Frost: a Vigneron’s endless dispute with Nature

From Champagne to Languedoc and from Côtes de Gascogne to Alsace, last week, a polar vortex swept through continental Europe, causing unsurmountable damage to vineyards, in some cases, 100% of vintages were lost in a matter of hours. France, Germany, Italy and Spain were all sadly damaged. As vine growers ourselves  it is impossible not to feel compassion and grief for our fellow producers, especially when its devastating effects are starting to lurk closer to home… 

Frost is one of the worst natural phenomenon that can affect wine regions in cooler climates, it happens when temperatures fall quickly and the humidity in the air and environment turns from water to ice, freezing and burning the growing green parts of the vine plant. There are 2 types of frost: radiation frost or white frost that happens when the air is too still, and advection frost (or wind frost or black frost) caused by very cold and strong winds blowing. The latter was what caused the worst part of the damage in continental Europe. Frost damage is something that has been happening in wine regions during the early growing season of the vines for quite some time and with no 100% effective solution. One of the most impressive, and angering, facts about frost is that you can predict it, you can know exactly when it will happen, and although there are methods you can employ to mitigate its effects, there is nothing you can really do to completely avoid it and its trail of destruction. The vigneron’s hands are completely tied… frozen. It is incredibly frustrating to know something like this is coming, to know that you have done everything technologically possible to mitigate its effect and yet, you know there’s the possibility that you can be left with nothing. Often times, and more than we like to admit, it is down to sheer luck that buds survive.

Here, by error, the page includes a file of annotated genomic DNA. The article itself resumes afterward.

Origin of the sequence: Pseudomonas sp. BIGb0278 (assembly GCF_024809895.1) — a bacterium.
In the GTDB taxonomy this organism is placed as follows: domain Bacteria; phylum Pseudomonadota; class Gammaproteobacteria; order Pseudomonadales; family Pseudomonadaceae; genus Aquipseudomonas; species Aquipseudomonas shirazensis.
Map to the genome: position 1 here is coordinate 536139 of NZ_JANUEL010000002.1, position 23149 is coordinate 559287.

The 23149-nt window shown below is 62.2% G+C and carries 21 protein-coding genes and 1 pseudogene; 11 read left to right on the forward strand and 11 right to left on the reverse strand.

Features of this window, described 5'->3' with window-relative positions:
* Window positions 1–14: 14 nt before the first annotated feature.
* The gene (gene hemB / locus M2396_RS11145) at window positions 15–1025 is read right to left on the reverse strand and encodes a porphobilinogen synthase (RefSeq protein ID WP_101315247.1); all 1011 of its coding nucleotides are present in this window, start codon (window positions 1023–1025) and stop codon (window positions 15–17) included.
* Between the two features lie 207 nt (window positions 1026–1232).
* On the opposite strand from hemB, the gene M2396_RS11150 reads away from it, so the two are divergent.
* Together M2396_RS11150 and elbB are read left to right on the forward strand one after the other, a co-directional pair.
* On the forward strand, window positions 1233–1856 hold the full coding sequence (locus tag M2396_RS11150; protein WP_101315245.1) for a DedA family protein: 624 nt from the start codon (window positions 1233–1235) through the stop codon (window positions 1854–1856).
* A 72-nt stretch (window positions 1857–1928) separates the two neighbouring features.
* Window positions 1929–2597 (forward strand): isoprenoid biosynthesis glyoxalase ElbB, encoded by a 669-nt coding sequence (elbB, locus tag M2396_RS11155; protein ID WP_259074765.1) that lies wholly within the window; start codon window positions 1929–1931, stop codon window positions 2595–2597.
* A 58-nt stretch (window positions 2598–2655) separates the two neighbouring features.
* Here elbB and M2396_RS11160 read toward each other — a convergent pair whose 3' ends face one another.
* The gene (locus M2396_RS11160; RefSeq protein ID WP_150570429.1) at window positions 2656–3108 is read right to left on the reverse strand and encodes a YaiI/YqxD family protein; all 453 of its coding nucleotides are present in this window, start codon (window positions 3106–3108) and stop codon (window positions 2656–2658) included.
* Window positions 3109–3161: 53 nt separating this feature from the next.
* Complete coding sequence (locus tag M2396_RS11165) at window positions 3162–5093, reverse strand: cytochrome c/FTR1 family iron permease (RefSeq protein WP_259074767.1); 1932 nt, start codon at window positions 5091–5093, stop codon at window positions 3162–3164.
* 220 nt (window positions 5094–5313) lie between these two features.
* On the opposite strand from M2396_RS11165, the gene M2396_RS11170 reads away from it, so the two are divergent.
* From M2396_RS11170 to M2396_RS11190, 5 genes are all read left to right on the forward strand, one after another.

This is the deal every wine producer has struck when starting their journey: to bargain with nature each and every day. And knowing that often, you will lose.


Although the English climate is less prone to frost than continental Europe – because it is an island - the maritime influence helps control extreme weather phenomenon. This week, temperatures fell drastically all throughout the UK, making the frost threat very real to us. Here at Hambledon Vineyard, although we have meticulously worked to mitigate this kind of risk and our vineyard team have been constantly monitoring our weather stations to closely oversee the vine’s growth cycle, disaster can still strike. This year, we have been lucky, due to a cooler Winter and Spring, the growth cycle of the vineyard has been delayed. Bud break, which happened last year and in 2019 around the 8th of April, is still a week away. This keeps our precious vines safe from frost damage, for now.

There is nothing more beautiful and at the same time more painstakingly hard than working to the whims of Mother Nature. She’s extraordinary… She’s ruthless.

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